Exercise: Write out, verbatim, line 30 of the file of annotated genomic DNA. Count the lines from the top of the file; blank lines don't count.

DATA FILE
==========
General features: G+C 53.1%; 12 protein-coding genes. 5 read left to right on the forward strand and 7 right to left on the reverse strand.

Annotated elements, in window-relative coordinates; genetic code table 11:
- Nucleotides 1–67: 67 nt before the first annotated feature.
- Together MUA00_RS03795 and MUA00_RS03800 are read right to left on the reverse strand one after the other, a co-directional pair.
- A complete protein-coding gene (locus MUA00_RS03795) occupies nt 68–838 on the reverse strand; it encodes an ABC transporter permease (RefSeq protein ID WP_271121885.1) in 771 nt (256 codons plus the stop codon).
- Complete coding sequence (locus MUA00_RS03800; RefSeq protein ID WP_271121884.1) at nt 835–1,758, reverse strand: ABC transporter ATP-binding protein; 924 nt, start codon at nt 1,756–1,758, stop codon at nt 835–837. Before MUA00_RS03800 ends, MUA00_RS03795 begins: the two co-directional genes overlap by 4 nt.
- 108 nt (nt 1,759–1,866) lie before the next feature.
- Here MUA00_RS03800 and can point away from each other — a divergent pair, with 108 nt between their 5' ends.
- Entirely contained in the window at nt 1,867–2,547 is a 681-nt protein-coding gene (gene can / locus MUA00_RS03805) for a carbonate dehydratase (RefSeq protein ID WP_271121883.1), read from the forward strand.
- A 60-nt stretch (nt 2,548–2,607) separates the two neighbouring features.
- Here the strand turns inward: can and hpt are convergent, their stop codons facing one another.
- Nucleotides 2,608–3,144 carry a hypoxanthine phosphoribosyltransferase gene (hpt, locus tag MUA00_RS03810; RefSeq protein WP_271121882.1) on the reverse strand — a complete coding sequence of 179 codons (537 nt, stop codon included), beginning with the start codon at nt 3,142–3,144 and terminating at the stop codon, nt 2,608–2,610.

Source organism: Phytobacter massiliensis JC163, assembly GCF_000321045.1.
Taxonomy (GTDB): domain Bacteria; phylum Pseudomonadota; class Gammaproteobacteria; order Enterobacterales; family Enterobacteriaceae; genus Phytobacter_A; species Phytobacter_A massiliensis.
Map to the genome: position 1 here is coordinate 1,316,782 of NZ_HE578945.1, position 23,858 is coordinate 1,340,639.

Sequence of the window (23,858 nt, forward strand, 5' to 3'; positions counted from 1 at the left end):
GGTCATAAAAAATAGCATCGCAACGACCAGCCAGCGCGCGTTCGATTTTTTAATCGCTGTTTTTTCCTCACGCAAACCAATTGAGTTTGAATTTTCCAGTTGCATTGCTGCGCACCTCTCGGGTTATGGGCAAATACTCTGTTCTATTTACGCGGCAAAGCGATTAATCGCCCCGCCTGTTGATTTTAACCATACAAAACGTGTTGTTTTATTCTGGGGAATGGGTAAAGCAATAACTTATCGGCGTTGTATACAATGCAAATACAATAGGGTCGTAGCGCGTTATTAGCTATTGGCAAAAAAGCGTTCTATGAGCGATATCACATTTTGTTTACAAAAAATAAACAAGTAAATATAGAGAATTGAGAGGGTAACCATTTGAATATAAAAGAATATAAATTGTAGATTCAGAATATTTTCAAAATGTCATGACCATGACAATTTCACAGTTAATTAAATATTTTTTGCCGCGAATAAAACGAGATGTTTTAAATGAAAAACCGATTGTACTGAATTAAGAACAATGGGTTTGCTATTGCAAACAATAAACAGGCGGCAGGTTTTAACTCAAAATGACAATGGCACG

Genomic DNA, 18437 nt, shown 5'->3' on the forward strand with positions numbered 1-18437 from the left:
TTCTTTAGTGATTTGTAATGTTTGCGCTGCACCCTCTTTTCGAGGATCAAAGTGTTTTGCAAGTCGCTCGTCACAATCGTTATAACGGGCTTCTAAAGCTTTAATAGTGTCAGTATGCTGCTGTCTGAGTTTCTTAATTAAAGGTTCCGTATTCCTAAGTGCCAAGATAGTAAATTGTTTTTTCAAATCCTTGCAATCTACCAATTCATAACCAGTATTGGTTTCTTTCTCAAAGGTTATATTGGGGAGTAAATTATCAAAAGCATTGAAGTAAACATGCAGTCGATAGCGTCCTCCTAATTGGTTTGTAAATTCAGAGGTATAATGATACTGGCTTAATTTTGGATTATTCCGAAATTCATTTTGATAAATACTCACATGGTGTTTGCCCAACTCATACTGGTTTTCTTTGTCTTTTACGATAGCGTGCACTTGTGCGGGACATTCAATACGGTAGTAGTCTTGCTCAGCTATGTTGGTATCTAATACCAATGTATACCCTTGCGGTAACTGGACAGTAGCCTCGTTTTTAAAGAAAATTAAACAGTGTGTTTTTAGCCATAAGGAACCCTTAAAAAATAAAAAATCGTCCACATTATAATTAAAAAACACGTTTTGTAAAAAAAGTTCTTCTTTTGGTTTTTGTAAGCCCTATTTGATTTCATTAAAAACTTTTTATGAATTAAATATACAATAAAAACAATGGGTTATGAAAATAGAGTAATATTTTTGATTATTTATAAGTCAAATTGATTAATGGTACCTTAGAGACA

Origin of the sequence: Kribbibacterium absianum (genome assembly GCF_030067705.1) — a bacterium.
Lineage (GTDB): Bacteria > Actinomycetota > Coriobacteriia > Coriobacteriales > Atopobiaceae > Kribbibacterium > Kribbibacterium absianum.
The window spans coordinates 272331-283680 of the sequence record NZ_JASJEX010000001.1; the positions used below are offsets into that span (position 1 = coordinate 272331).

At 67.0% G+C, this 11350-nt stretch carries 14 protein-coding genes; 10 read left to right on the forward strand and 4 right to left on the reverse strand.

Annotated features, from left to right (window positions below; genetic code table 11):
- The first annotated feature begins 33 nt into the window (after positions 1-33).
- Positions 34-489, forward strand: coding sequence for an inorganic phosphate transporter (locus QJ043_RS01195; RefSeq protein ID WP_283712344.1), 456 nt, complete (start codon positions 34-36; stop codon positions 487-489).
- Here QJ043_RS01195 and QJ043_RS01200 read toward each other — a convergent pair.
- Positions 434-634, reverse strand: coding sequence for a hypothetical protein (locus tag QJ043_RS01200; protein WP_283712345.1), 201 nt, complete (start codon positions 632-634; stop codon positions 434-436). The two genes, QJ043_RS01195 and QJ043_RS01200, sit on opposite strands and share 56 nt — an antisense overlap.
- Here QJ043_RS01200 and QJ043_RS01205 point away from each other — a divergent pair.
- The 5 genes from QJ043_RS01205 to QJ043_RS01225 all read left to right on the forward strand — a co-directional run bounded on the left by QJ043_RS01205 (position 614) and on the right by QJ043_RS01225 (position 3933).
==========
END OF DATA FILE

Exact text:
- The 5 genes from QJ043_RS01205 to QJ043_RS01225 all read left to right on the forward strand — a co-directional run bounded on the left by QJ043_RS01205 (position 614) and on the right by QJ043_RS01225 (position 3933).